Services

Code Enforcement

The City of Jackson has housing codes and anti-blight ordinances to help make neighborhoods safer, to reduce deterioration and to help them to be great places in which to live, work and play.  Residents play an important role in neighborhood upkeep by reporting neighborhood blight conditions and violations of ordinances.

What is blight?

Blight is a severely spoiled or ruined state, especially of an urban area. Blight conditions decrease property values and discourage other homeowners, business owners and tenants from maintaining their properties.  Review the most frequent violations in order to best understand blight.

Property owners have 15 days to correct for major violations and 30 days to correct minor violations. The enforcement process can extend to a year, often due to absentee property owners.  Property owners who receive multiple citations may be called to appear in Environmental Court, which was established in July 2008.

The current Code Department has three full-time staff and one part-time staff member.  To report code violations, call 731.425.8239 or complete an online complaint form

Community Gardens

Families and groups are provided with opportunities to grow a garden on neighborhood lots in Jackson. Jackson Community Gardens is a City of Jackson joint venture that involves First Methodist Church, UT Agricultural Extension Services, Madison County Master Gardeners and JEA.  Vounteer garden coordinators prepare soil for garden planting on provided lots. Signs will be provided to identify each neighborhood garden.

How to Participate

  1. Become a volunteer Garden Coordinator:  manage and oversee a garden lot.
  2. Offer financial support as a Project Sponsor:  provide “seed money” and/or technical expertise.
  3. Be a “Friend of Jackson Community Gardens" by making a donation:  make checks payable to First United Methodist Church designated for “Jackson Community Gardens."

Garden Sites

  1. St. Luke’s Episcopal Church:  300 Block of East Main Street (next to old City Hall building)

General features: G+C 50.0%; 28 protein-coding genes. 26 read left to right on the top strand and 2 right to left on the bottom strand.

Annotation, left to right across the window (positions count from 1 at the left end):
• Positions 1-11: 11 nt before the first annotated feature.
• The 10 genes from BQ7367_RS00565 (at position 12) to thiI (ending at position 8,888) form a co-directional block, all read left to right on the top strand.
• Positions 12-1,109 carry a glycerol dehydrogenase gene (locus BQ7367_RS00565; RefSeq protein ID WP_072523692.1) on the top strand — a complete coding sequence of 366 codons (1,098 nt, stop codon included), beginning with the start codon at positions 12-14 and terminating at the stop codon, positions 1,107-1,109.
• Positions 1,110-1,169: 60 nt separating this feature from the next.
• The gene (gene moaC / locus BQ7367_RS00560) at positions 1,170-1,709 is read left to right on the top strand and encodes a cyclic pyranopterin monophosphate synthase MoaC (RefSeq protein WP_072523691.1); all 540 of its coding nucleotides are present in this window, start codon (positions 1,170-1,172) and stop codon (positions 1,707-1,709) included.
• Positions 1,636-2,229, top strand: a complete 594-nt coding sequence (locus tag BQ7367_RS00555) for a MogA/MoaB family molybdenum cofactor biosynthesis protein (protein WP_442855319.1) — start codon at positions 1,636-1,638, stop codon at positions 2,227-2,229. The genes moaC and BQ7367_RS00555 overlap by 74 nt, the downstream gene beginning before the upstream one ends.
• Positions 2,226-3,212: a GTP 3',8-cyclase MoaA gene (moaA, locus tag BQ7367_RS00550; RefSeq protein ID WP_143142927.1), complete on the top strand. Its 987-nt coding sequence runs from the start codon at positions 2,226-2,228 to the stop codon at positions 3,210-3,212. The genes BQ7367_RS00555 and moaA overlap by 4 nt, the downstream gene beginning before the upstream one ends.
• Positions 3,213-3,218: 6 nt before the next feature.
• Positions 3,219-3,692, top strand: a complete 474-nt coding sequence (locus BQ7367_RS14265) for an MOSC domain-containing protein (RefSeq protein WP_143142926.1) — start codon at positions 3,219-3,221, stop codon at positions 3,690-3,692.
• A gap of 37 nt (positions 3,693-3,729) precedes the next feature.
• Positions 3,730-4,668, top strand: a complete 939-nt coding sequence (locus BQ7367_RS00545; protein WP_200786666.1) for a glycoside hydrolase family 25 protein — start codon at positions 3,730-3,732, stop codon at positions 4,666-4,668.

2. Hatton/Glendale Gardens
  3. South of East Chester, approximately 3 blocks east of the railroad tracks (1/4 mile SE of downtown)
  4. 500 Block of East Lafayette Street (just East of the Sheriff’s office building)
  5. RIFA Garden (behind RIFA on Shannon Street)
  6. LANA/Lambuth Gardens (across from Cobbel Library)

For more information, download the JCG packet.  Also, contact Grady Neely at 731.421.1669, Tharon Kirk at 731.660.4354 or cecilkirk@charter.net or Frank Lawrence at 731.225.0897 or frank@eplus.net.

Neighborhood Associations

The City of Jackson Neighborhood Services office works with citizens to encourage them to become active participants in determining the destiny of their neighborhoods. The Neighborhood Relations office works with citizens to organize new and emerging neighborhood, community and civic organizations.  The office maintains an online database of neighborhood associations, homeowners’ associations, resident associations and Neighborhood Watch groups. 

The Office of Neighborhood Services is available by phone, e-mail or in person regarding questions, problems or requests about neighborhood, community and civic organizations. You can register your organization by completing and returning the Community Registry Database Form.

The office staff regularly facilitates, attends and speaks at community meetings in an effort to directly interact with citizens and provide helpful information while collecting inquires on city services for follow-up. The staff is also available to aid neighborhoods with seeking out resources to strengthen their communities.

If you would like to help organize a neighborhood association in your community or get help with your organization’s goals and special projects, our office can help you.  Read our handy brochure, How to Start A Neighborhood Association, for more information.  Contact Neighborhood Services by calling 731.425.8239.

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